Carnage tells the story of two couples who meet to discuss in as civilized and understanding a manner as possible the schoolyard spat of their sons that resulted in broken teeth and harsh words. One pair of parents comes to the other pair’s apartment to discuss the situation. After they come to an agreement about the wording of a document describing the incident, things start going downhill.
For an excruciating hour and a half, the two couples bicker, display their own insecurities and their failed marriages. The setup is a typical huis clos, like the play by that name, translated in English into No Exit, which Sartre based on the judicial principle of the huis clos or a hearing that takes place behind closed doors. But where a strong huis clos follows a progression toward mayhem and having it all out (think of the classic of the genre, Who’s Afraid of Virginia Woolf,) Carnage goes in circles. Nancy (Kate Winslet), Alan (Christoph Waltz), Penelope (Jodie Foster) and Michael (John C. Reilly) have nasty moments then, without missing a beat, revert to being polite and even empathetic.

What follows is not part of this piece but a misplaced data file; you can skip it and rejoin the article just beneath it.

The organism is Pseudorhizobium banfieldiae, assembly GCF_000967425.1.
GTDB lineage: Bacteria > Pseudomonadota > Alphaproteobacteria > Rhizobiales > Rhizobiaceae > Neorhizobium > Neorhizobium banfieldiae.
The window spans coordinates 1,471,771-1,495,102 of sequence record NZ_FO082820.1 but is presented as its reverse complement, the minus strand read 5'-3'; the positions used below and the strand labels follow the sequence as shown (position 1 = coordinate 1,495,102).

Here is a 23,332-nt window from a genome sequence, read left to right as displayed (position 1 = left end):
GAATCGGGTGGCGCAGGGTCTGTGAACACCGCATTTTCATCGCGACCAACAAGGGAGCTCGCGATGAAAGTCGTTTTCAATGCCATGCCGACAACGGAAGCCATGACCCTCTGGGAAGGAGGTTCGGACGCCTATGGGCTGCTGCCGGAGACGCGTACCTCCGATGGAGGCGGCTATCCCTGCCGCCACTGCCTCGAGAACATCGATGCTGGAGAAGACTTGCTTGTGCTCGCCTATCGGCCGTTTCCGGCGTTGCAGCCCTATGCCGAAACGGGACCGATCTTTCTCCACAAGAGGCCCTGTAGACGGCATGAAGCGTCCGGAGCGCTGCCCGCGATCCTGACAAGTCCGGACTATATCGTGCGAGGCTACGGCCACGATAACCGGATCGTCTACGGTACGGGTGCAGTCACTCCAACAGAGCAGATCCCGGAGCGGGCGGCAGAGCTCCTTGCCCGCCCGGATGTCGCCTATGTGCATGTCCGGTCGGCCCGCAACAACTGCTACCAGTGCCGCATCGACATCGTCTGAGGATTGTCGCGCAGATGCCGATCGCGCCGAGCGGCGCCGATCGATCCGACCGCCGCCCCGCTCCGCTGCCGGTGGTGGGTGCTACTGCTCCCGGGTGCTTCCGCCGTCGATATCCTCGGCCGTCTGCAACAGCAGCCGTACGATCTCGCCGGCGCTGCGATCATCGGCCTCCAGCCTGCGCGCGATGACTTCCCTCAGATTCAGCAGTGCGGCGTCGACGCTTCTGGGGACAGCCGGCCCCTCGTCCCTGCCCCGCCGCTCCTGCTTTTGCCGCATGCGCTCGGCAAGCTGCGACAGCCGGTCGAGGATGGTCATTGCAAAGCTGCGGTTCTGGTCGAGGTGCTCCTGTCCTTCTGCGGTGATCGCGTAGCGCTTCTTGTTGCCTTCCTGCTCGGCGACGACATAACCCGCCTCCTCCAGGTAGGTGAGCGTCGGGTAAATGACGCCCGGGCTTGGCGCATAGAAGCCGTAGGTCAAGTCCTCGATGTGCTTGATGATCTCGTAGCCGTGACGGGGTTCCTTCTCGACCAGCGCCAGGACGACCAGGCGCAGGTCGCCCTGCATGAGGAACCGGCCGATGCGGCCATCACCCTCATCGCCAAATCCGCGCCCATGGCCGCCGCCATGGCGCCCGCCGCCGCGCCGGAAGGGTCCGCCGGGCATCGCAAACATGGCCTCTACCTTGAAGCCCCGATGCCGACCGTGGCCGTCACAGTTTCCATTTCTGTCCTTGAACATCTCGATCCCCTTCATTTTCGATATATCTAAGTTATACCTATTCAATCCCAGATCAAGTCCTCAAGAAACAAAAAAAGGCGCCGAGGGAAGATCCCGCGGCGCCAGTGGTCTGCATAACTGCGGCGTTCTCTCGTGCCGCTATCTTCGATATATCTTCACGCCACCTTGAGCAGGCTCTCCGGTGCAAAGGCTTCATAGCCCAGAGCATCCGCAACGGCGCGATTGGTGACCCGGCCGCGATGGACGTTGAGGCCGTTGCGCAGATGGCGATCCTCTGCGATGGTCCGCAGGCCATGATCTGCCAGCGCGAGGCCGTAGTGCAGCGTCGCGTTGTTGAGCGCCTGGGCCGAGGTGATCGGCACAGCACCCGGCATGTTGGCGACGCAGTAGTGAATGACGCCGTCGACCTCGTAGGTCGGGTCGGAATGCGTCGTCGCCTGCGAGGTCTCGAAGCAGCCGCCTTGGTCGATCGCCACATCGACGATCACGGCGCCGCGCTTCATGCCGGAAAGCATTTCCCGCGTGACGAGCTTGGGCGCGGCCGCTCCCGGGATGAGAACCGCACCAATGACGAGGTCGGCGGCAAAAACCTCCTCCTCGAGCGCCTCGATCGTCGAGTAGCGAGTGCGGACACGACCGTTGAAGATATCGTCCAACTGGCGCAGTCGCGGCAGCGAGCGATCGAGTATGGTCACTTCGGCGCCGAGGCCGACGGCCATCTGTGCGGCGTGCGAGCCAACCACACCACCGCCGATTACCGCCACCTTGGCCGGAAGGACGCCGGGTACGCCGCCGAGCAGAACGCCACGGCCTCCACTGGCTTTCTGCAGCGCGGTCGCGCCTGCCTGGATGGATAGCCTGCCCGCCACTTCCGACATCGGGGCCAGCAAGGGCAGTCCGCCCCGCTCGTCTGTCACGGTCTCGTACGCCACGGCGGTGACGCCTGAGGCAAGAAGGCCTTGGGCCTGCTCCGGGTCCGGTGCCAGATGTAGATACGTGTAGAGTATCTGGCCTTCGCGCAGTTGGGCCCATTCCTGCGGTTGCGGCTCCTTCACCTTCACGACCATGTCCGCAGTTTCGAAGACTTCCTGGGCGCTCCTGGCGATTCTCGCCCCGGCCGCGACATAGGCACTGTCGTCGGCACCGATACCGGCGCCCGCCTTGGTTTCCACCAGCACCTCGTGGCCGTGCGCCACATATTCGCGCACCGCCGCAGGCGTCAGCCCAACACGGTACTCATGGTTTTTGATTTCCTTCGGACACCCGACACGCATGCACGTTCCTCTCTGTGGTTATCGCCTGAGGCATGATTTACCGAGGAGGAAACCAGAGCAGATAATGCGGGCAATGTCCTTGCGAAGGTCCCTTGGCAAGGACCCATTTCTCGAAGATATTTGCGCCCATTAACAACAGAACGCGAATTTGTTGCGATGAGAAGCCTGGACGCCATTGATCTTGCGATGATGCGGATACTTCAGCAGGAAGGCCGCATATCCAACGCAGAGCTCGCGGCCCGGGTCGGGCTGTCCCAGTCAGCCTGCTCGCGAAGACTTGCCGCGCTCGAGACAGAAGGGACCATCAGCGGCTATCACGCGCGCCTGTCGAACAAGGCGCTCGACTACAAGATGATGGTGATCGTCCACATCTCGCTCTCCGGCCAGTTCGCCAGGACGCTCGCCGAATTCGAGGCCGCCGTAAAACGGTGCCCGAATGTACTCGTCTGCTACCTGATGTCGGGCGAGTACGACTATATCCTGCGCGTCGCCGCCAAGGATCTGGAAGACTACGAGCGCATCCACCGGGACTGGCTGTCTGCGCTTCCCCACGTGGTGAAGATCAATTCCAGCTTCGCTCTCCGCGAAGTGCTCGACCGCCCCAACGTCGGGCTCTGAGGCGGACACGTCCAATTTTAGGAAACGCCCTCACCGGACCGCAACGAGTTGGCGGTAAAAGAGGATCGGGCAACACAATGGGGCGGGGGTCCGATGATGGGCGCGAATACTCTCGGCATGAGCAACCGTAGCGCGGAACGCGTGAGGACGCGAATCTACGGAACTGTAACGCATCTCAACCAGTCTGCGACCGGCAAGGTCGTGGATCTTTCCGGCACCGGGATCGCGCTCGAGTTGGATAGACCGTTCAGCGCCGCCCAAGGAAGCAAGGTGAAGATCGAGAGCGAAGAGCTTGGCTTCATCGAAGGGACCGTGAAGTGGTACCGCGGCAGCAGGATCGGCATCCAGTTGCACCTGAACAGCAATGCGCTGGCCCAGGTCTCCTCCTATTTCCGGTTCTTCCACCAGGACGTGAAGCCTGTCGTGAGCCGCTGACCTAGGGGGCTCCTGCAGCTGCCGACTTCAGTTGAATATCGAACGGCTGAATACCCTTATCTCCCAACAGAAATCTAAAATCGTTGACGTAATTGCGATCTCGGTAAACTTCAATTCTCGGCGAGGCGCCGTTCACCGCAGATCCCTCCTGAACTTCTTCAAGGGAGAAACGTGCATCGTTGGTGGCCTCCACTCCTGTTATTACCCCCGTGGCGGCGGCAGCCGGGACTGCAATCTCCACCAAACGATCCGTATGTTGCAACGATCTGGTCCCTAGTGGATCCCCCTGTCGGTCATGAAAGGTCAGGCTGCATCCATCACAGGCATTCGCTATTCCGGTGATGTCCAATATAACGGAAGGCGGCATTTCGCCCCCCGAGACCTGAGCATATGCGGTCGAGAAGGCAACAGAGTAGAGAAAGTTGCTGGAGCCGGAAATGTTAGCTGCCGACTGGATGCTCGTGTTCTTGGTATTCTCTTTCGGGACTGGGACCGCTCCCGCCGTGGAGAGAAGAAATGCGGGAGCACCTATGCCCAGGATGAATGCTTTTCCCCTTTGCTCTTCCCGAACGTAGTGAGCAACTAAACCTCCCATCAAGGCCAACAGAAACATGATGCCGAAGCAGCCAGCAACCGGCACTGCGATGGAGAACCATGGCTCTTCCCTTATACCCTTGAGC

The screenplay is based on Yasmina Reza’s play, The God of Carnage, not one of her best but rather a hodgepodge of half-baked liberal ideas, references to international tragedies (Darfur) to art (mainly through the coffee table books on Bacon and Kokoshka that Winslet keeps throwing up on—gross but what would a film be today without the obligatory barf fest?), civilized discourse and disquisition about the state of the world, the natural savagery of man, questions of guilt or morality, in mind-numbing clichés.
Add asides about Walter Scott’s Ivanhoe, John Wayne, recipes for cobblers, cell phones, and you have a catalogue of the junk we store in our heads. The performances are as histrionic as they are soulless, with a strident Jodie Foster the least credible of all. Which brings us to the question of Polanski. Do we too often give a pass to directors who have shown great talent and even genius in their early years? Of the thirty plus films he has directed, very few will remain with us. Chinatown, of course, and Rosemary’s Baby. The Pianist, definitely. For the most part, the rest has been miss rather than hit, leaving one to wonder what happened to the exceptionally talented Polanski of the 1960s (Think Repulsion or Knife in the Water)—Life, probably, his more tumultuous than others.